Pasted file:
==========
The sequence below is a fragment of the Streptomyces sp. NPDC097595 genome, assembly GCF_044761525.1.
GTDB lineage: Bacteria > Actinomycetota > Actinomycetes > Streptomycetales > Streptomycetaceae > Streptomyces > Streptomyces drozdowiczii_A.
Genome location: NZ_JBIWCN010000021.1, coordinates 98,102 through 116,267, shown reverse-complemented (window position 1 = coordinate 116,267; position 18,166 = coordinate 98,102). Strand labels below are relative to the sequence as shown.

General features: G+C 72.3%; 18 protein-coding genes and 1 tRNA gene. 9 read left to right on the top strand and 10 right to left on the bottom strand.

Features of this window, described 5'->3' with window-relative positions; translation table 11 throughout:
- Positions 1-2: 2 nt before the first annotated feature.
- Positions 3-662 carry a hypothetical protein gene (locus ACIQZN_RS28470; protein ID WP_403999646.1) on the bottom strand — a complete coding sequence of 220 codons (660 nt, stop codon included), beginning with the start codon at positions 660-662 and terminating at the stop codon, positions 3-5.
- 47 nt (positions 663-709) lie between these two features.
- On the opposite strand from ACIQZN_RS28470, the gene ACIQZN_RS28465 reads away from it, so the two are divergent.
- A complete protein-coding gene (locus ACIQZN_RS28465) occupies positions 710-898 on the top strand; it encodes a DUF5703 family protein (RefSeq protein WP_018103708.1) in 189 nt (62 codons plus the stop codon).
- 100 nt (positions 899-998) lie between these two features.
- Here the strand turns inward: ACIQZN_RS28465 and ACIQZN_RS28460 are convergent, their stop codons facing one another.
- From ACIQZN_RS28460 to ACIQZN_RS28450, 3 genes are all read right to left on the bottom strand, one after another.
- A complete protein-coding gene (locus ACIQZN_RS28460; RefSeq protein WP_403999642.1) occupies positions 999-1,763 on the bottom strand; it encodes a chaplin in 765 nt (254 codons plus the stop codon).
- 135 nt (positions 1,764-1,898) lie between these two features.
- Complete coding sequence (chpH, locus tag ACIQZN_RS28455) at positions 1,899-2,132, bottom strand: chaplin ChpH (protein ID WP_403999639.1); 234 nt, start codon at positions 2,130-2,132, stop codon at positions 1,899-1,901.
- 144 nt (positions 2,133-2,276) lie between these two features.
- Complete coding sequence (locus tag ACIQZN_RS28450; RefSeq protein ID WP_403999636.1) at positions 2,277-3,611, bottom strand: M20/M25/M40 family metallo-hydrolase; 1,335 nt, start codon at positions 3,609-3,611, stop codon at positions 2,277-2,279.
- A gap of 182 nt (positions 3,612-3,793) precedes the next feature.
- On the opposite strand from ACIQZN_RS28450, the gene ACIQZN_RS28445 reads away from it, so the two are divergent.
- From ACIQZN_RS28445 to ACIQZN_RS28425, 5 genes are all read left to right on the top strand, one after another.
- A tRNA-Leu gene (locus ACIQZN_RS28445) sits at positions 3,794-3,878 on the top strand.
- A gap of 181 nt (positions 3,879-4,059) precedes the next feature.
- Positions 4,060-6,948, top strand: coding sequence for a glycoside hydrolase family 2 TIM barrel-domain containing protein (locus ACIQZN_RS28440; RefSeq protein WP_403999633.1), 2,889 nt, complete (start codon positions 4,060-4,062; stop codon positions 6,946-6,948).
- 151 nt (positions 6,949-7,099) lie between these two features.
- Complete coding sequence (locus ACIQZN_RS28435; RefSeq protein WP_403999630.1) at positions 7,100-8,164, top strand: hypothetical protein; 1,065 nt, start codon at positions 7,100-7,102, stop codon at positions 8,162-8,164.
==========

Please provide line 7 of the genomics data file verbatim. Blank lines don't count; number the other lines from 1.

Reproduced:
- Positions 3-662 carry a hypothetical protein gene (locus ACIQZN_RS28470; protein ID WP_403999646.1) on the bottom strand — a complete coding sequence of 220 codons (660 nt, stop codon included), beginning with the start codon at positions 660-662 and terminating at the stop codon, positions 3-5.